Texas landowner says EPA backed down on water contamination case
A homeowner in a Fort Worth subdivision said that the Environmental Protection Agency confirmed that drilling operations contaminated his drinking water well, but after the drilling company threatened to end its participation in a national study on hydraulic fracturing, the EPA backed away from that finding, although documents obtained by the Associated Press confirm the link between the drilling operations and the water contamination.
Deseret News (AP); 1/18/2013

In depth

Groups urge Montana to hold hearings in cities affected by coal train traffic
The Montana Departments of Environmental Quality and Natural Resources and Conservation are holding three meetings this week in Eastern Montana on the proposed Otter Creek Mine, but 17 environmental groups are urging that, since the coal will be exported, that hearings also be held in Helena, Bozeman, Billings and Missoula, through which coal trains will pass.
Billings Gazette (AP); 1/15/2013

MEIC report rebuts findings of Montana coal study
On Tuesday, the Montana Environmental Information Center published its promised rebuttal of the University of Montana's Bureau of Business and Economic Research's report on development of the Otter Creek coal tracts that questioned the BBER's estimate of jobs produced, among other details.
Missoulian; 1/16/2013

Oregon senator seeks information on coal royalties, export plans
In an interview with Oregon Public Broadcasting, U.S. Sen. Ron Wyden said his inquiry into the nation's coal business involves two issues: Are coal producers paying the correct amount of royalties on the coal they pull from public lands, and should the nation be exporting coal to Asia. The article contains 10 facts about coal production in the Powder River Basin in Wyoming and Montana.; 1/15/2013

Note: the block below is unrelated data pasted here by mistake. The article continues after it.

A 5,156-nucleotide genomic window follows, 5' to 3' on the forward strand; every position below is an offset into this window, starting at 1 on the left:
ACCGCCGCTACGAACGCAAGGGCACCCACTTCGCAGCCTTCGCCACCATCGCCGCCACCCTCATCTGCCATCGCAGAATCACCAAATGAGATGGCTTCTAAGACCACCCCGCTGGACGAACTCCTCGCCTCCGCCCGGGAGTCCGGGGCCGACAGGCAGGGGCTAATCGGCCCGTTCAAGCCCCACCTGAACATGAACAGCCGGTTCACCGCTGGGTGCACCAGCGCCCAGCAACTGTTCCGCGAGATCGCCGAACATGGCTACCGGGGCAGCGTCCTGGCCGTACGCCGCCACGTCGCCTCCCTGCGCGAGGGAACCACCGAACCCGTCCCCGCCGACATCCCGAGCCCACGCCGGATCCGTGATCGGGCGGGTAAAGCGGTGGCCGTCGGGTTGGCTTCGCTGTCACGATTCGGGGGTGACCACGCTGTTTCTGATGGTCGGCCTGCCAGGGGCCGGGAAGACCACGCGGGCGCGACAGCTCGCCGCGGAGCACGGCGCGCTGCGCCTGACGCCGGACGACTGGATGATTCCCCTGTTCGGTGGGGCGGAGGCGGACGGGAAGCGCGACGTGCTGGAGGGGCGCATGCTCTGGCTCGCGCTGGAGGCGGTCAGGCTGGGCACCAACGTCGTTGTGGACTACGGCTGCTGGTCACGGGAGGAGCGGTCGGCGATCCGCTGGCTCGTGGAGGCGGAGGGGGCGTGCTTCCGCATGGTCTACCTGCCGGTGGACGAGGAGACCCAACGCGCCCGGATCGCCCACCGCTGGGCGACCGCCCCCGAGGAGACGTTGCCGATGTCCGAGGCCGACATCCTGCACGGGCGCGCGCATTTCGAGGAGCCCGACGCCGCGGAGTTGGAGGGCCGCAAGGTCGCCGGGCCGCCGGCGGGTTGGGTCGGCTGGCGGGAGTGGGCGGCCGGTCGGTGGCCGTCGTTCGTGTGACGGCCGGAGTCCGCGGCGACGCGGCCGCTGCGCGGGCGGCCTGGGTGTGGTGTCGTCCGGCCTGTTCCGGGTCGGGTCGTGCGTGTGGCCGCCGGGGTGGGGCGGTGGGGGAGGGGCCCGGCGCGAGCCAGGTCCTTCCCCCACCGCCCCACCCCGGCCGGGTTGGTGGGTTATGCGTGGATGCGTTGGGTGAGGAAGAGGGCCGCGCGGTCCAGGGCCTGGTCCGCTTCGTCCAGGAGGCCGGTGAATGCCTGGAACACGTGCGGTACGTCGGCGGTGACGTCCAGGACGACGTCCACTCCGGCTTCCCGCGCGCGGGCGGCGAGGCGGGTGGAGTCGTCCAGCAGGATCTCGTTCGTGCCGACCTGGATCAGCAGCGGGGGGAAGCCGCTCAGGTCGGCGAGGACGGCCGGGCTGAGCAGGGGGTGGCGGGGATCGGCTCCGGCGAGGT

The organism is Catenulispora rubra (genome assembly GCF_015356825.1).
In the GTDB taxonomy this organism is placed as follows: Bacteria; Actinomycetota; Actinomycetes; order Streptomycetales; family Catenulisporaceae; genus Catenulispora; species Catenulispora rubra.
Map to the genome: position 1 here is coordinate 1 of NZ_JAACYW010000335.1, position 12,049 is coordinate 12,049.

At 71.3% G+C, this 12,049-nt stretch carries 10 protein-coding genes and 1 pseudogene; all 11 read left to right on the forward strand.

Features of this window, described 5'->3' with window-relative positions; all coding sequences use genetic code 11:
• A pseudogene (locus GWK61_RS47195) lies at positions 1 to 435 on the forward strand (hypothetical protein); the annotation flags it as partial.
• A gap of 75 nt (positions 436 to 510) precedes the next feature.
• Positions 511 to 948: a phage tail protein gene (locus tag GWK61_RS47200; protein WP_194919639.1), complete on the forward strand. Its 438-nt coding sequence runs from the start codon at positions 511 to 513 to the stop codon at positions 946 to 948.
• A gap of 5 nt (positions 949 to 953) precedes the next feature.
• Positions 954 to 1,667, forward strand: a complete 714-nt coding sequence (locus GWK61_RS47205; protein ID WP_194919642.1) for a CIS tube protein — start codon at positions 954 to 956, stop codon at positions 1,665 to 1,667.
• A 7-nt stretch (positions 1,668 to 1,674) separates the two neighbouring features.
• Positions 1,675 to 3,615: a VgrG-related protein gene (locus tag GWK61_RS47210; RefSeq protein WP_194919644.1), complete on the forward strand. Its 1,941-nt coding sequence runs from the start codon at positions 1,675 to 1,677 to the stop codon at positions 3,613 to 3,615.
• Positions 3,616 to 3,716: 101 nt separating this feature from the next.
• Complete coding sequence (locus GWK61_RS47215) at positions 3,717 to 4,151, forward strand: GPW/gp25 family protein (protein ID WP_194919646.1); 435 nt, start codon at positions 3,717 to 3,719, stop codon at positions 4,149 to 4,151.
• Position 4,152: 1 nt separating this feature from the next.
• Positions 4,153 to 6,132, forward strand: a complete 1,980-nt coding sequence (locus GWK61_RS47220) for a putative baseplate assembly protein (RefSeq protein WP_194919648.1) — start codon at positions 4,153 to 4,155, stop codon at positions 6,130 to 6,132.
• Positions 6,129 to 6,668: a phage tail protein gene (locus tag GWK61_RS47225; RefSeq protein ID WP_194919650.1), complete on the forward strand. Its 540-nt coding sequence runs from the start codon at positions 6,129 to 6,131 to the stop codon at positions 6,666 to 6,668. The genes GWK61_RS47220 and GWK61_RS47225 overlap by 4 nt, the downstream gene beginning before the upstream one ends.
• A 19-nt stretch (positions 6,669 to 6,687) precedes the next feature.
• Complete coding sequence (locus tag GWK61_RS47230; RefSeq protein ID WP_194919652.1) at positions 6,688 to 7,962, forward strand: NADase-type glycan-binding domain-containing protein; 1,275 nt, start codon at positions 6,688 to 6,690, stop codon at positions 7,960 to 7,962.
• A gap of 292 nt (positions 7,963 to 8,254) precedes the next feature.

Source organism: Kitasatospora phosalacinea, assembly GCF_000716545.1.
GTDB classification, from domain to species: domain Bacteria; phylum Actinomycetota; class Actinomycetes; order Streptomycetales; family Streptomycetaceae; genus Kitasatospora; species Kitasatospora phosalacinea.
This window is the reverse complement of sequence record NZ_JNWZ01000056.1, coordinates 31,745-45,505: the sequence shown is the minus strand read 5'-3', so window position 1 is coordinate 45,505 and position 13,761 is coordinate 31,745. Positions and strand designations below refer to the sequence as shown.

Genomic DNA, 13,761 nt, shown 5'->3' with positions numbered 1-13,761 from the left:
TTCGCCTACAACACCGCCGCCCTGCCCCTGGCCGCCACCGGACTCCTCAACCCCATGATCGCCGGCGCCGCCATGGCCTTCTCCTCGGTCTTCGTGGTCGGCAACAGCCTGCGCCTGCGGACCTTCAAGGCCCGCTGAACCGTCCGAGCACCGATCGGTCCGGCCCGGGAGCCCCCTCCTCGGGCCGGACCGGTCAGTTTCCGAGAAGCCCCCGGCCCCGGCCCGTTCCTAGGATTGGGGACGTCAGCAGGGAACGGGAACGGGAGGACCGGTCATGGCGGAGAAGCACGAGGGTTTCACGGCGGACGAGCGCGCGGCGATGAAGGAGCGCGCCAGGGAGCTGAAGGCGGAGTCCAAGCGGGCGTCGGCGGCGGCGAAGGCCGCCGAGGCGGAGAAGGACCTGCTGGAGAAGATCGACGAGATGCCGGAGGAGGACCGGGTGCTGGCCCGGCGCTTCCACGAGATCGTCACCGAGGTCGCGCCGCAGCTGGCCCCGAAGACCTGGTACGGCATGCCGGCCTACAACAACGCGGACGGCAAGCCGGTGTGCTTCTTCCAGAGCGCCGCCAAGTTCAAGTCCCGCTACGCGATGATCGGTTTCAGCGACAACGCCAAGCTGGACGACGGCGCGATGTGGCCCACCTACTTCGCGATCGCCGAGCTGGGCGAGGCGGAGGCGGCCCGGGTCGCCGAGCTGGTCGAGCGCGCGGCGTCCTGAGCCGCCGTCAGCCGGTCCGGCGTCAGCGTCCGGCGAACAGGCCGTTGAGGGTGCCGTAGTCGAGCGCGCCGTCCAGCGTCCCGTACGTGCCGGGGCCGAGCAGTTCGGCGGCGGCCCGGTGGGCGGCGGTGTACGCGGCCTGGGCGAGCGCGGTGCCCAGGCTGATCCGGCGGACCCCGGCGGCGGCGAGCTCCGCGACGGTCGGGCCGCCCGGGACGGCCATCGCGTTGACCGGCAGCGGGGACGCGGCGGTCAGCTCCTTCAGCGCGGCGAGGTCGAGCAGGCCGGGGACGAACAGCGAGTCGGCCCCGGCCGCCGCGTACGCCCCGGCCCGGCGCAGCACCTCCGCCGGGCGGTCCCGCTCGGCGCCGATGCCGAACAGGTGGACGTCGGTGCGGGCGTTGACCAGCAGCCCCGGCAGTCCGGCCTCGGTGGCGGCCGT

Gov. Inslee wants comprehensive review of coal-export plan
In his first press conference as governor of Washington state, Jay Inslee said that he wanted the review of a plan to ship coal by rail through Washington state for export from ports on the state's coast to include a review of all communities through which coal trains would travel.
Spokane Spokesman-Review; 1/18/2013

Mountain West News is a program of the O'Connor Center for the Rocky Mountain West
at The University of Montana.
"I would call it a slippery slope to the point where we're no longer honoring the commitment to the philosophy that the polluter pays. If we're not getting what we should be getting to clean up these wells, then we need to ensure that we do. Otherwise our laws mean nothing."

On The Bookshelf
Barbara Theroux provides a preview of coming book attractions for 2016


Mountain West Perspectives
The TransPacific Partnership could affect Rocky Mountain States' local measures


Mountain West Voices
Hear weekly stories from the Rocky Mountain West as gathered by Clay Scott
Other Highlights

Mountain West News is a program of the O'Connor Center for the Rocky Mountain West

at the

The University of Montana